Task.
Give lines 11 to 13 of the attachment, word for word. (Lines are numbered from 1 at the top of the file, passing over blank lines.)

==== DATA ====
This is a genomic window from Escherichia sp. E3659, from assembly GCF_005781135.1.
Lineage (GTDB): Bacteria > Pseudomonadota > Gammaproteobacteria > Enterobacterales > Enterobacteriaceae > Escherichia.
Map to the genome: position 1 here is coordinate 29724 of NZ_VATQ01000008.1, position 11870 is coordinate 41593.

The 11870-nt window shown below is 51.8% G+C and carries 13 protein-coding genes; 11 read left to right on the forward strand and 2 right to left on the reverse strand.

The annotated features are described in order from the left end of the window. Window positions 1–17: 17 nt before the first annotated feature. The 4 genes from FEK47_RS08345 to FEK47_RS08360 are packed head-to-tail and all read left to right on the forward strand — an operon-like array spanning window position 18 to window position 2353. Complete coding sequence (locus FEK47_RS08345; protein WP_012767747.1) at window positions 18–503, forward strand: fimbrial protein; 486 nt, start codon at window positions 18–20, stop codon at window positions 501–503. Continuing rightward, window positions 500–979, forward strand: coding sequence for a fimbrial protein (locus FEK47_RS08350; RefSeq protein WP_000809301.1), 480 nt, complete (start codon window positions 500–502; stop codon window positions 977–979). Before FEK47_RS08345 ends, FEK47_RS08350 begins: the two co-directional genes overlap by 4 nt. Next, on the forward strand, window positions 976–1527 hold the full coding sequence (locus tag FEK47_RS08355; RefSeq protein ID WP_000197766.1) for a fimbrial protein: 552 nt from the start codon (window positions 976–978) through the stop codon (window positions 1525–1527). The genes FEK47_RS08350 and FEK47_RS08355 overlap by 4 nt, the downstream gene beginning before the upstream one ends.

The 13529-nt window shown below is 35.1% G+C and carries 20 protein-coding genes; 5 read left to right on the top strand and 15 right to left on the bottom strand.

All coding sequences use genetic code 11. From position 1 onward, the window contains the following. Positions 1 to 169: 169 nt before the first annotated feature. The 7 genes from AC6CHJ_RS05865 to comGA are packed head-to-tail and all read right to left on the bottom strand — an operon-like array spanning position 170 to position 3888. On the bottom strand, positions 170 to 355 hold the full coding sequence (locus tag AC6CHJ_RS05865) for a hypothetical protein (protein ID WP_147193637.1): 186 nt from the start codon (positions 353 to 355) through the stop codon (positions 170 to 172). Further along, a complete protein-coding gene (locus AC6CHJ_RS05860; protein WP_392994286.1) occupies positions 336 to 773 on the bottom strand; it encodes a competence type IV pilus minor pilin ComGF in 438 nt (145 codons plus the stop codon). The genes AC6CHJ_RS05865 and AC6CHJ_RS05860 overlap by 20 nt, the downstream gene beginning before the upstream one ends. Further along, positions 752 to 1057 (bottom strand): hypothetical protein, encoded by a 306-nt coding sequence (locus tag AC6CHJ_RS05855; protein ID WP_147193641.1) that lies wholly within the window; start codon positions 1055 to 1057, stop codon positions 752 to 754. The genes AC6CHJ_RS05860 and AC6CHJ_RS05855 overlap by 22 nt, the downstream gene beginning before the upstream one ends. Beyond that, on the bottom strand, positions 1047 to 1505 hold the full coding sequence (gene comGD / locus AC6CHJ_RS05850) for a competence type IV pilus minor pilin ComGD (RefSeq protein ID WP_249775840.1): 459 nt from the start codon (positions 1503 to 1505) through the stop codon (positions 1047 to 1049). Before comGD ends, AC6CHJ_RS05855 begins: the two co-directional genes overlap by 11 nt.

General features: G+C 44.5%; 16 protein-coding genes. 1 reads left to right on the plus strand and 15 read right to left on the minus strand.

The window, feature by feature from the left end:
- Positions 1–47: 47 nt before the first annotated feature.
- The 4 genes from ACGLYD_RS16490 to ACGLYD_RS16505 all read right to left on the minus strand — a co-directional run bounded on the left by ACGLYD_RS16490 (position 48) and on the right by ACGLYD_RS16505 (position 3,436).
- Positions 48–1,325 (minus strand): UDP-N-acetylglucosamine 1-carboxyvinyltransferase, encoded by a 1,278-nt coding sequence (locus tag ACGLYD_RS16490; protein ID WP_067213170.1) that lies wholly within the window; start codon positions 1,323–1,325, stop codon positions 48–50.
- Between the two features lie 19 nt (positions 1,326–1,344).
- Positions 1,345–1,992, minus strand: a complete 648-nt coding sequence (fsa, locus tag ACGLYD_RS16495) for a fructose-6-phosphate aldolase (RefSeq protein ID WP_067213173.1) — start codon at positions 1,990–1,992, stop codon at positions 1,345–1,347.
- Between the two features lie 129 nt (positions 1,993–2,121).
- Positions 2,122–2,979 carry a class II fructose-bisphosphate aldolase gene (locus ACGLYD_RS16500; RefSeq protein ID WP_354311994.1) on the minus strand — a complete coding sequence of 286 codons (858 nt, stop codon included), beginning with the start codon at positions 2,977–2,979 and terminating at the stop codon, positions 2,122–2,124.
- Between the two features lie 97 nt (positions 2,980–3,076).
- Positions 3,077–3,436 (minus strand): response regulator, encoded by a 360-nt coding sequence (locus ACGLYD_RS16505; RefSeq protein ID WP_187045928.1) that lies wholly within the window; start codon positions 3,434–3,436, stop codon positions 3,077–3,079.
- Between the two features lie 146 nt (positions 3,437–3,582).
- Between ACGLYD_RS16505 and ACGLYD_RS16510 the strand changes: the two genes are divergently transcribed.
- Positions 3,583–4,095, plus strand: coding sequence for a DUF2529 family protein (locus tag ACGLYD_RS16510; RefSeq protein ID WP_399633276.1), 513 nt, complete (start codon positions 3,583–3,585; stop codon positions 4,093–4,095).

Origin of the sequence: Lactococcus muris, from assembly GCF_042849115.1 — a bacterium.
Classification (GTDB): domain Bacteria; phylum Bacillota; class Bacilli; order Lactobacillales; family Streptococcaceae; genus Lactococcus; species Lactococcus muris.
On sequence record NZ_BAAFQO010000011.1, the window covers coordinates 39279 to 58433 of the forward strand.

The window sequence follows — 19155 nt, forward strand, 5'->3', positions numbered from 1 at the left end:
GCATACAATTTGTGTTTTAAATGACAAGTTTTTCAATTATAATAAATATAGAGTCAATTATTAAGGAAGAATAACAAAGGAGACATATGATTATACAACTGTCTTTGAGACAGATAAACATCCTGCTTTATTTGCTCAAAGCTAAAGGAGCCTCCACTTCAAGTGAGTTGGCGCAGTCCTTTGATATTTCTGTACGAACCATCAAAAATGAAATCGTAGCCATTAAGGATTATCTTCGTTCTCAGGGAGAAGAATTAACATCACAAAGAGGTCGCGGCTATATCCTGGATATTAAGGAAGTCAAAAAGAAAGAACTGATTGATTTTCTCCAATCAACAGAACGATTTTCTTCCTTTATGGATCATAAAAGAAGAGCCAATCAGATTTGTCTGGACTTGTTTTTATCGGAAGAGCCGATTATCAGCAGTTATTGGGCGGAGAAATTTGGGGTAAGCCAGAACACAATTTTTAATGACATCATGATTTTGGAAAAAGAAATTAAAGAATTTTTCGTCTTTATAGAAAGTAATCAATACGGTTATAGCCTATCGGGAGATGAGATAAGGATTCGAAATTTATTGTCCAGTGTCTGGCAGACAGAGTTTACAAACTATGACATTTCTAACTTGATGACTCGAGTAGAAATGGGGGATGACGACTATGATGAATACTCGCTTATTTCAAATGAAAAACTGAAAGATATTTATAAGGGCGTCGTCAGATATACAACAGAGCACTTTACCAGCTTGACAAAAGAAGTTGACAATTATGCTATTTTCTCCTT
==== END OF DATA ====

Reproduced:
- The 4 genes from ACGLYD_RS16490 to ACGLYD_RS16505 all read right to left on the minus strand — a co-directional run bounded on the left by ACGLYD_RS16490 (position 48) and on the right by ACGLYD_RS16505 (position 3,436).
- Positions 48–1,325 (minus strand): UDP-N-acetylglucosamine 1-carboxyvinyltransferase, encoded by a 1,278-nt coding sequence (locus tag ACGLYD_RS16490; protein ID WP_067213170.1) that lies wholly within the window; start codon positions 1,323–1,325, stop codon positions 48–50.
- Between the two features lie 19 nt (positions 1,326–1,344).